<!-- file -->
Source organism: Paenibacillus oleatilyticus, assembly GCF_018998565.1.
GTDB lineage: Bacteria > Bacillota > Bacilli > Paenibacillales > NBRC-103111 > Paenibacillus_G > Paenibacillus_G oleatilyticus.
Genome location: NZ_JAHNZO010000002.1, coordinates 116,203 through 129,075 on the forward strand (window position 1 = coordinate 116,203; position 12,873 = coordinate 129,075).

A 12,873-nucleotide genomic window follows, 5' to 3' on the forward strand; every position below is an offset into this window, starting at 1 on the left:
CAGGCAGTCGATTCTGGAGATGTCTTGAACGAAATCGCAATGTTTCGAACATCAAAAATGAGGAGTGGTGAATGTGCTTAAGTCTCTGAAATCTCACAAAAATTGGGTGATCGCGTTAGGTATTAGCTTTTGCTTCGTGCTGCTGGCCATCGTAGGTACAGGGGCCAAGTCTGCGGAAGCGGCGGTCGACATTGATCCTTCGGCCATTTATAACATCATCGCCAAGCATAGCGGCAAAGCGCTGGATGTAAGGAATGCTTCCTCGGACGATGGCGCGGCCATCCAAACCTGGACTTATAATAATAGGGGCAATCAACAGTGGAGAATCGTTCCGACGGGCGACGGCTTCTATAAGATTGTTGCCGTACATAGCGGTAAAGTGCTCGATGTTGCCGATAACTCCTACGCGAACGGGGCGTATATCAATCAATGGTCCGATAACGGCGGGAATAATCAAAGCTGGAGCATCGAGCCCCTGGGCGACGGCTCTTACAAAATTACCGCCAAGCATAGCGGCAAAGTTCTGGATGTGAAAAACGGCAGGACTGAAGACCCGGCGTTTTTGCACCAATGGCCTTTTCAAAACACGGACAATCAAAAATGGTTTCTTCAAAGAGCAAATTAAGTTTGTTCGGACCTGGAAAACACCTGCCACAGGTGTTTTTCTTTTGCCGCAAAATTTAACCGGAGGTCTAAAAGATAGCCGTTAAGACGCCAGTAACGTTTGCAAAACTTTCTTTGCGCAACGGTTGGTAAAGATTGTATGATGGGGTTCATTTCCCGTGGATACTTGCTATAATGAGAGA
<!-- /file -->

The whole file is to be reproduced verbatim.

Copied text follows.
Source organism: Paenibacillus oleatilyticus, assembly GCF_018998565.1.
GTDB lineage: Bacteria > Bacillota > Bacilli > Paenibacillales > NBRC-103111 > Paenibacillus_G > Paenibacillus_G oleatilyticus.
Genome location: NZ_JAHNZO010000002.1, coordinates 116,203 through 129,075 on the forward strand (window position 1 = coordinate 116,203; position 12,873 = coordinate 129,075).

A 12,873-nucleotide genomic window follows, 5' to 3' on the forward strand; every position below is an offset into this window, starting at 1 on the left:
CAGGCAGTCGATTCTGGAGATGTCTTGAACGAAATCGCAATGTTTCGAACATCAAAAATGAGGAGTGGTGAATGTGCTTAAGTCTCTGAAATCTCACAAAAATTGGGTGATCGCGTTAGGTATTAGCTTTTGCTTCGTGCTGCTGGCCATCGTAGGTACAGGGGCCAAGTCTGCGGAAGCGGCGGTCGACATTGATCCTTCGGCCATTTATAACATCATCGCCAAGCATAGCGGCAAAGCGCTGGATGTAAGGAATGCTTCCTCGGACGATGGCGCGGCCATCCAAACCTGGACTTATAATAATAGGGGCAATCAACAGTGGAGAATCGTTCCGACGGGCGACGGCTTCTATAAGATTGTTGCCGTACATAGCGGTAAAGTGCTCGATGTTGCCGATAACTCCTACGCGAACGGGGCGTATATCAATCAATGGTCCGATAACGGCGGGAATAATCAAAGCTGGAGCATCGAGCCCCTGGGCGACGGCTCTTACAAAATTACCGCCAAGCATAGCGGCAAAGTTCTGGATGTGAAAAACGGCAGGACTGAAGACCCGGCGTTTTTGCACCAATGGCCTTTTCAAAACACGGACAATCAAAAATGGTTTCTTCAAAGAGCAAATTAAGTTTGTTCGGACCTGGAAAACACCTGCCACAGGTGTTTTTCTTTTGCCGCAAAATTTAACCGGAGGTCTAAAAGATAGCCGTTAAGACGCCAGTAACGTTTGCAAAACTTTCTTTGCGCAACGGTTGGTAAAGATTGTATGATGGGGTTCATTTCCCGTGGATACTTGCTATAATGAGAGA